"This is not painting, it's watchmaking."
"I come every day when I get off work. It's a great detox."
These two wildly divergent comments came from people who saw Julio Le Parc's acclaimed exhibit in Buenos Aires, which attracted nearly 160,000 visitors in 1967. His international career in Europe and Latin America was accelerating. A year earlier, he had won the Grand Prize for Painting at the 1966 Venice Biennale.
All this was surely a heady coup for the Argentine artist, who had left his country in 1958 at the age of 30, when Argentina's political corruption bred mounting violence. Joining other compatriots, he settled in Paris, where he has lived and worked for years, though he often travels to Latin America.
Not painting [but] watchmaking? A great detox? Today, that unlikely pair of comments encapsulates the finely tuned shock and awe of the artist’s impressive retrospective, "Julio Le Parc: Form into Action" at Pérez Art Museum Miami.
Yes, many works are intricately constructed with the precision of a Swiss watch. And the elaborate installation of his entire show at PAMM is a wonder to behold. At the same time, seeing one Le Parc work after another offers a magical sense of relief from the toxicity of the appalling topics dominating today's headlines.
The show was organized by guest curator Estrellita Brodsky, a New York-based philanthropist and scholar who wrote her PhD thesis on Le Parc. "Form into Action" brings together more than 100 works from the late 1950s to 2013 and is the artist's first museum survey in the U.S.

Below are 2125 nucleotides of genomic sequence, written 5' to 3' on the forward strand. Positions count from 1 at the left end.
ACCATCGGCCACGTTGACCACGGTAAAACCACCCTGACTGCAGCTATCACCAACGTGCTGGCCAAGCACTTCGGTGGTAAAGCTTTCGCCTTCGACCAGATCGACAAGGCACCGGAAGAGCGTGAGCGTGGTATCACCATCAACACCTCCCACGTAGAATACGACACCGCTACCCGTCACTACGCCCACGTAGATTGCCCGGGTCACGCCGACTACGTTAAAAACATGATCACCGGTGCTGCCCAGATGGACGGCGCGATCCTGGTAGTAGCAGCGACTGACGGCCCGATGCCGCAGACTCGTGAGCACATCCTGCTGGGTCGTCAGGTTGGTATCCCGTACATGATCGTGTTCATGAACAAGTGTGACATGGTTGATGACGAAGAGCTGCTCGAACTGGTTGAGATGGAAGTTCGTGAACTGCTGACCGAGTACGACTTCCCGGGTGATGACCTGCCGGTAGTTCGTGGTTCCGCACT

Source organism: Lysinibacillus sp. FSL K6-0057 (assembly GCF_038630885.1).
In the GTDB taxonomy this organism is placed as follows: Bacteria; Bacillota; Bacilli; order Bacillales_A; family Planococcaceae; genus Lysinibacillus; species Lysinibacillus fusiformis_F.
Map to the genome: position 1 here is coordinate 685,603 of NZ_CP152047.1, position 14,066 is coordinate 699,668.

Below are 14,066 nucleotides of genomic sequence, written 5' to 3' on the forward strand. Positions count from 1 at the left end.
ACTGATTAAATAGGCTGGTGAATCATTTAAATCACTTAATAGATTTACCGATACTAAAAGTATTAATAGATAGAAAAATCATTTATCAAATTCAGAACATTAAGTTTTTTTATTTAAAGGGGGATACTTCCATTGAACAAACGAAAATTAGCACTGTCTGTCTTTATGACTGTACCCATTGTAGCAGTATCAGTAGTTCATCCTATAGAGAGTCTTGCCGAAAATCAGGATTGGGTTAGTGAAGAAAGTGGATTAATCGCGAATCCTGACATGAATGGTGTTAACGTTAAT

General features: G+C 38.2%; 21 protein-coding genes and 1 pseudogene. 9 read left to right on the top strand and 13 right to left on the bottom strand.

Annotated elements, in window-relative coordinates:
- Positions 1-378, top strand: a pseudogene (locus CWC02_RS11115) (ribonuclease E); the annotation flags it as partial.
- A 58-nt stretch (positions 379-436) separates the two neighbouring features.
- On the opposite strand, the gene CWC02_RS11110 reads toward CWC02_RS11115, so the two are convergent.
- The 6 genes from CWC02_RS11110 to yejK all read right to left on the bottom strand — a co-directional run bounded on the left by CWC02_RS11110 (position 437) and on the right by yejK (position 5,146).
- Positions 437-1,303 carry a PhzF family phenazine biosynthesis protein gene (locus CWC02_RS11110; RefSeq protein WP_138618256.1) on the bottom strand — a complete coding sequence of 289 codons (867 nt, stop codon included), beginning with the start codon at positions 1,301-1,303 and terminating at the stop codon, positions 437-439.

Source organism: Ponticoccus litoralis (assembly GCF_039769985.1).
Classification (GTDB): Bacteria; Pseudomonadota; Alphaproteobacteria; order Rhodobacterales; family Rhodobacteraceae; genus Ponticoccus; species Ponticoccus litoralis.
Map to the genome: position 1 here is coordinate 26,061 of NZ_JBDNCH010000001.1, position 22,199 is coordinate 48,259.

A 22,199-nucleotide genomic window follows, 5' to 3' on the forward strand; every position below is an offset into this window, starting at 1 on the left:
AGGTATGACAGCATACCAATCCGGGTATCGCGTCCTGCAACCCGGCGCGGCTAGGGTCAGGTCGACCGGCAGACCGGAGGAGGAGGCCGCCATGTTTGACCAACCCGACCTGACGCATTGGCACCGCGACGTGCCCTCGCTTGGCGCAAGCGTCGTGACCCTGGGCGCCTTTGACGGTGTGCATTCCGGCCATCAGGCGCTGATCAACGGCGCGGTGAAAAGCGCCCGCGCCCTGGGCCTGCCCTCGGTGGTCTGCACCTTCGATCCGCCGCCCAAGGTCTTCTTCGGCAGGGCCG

Curiously, substantial attention to Le Parc’s work has lagged in this country, although he was included in the landmark "Latin American Artists of the Twentieth Century" in 1993 at New York's Museum of Modern Art. Meanwhile, he has exhibited in Bogotá, Buenos Aires, Caracas, Havana, Lima, Madrid, Osaka, Paris, Rome, and Zurich.
Lured by the siren call of infinite experiments with light, motion, and color, Le Parc sees himself as an artist who creates experiences rather than discrete, static objects. He has worked with straightforward industrial materials like aluminum, Plexiglas, wood and motors, crafting and coaxing them into structures that shift and shimmy before our eyes.
"Form into Action" provides multiple experiences sure to startle the eye, body, and mind. It's very easy to lose one’s sense of direction when walking into the labyrinthine Continuel-lumiere cylindre (Continuous Light Cylinder). Visitors may, as this critic did, become lost for several disorienting seconds, colliding with wafer-thin and endlessly reflective mirror-like strips while struggling to find a pathway through it.
It's very playful, yes, but it can briefly provoke a spasm of anxiety or worse. Overall the exhibit is designed to push visitors into new territories, well beyond the traditional museum-friendly comfort zone.
Viewed as a magnificent metaphor, his work could ultimately be considered serious fun, launching subtle social and political challenges to the status quo. The artist himself has long opposed elitist views about traditional painting and politics, and those contrarian views are interlaced throughout his puckish and provocative art.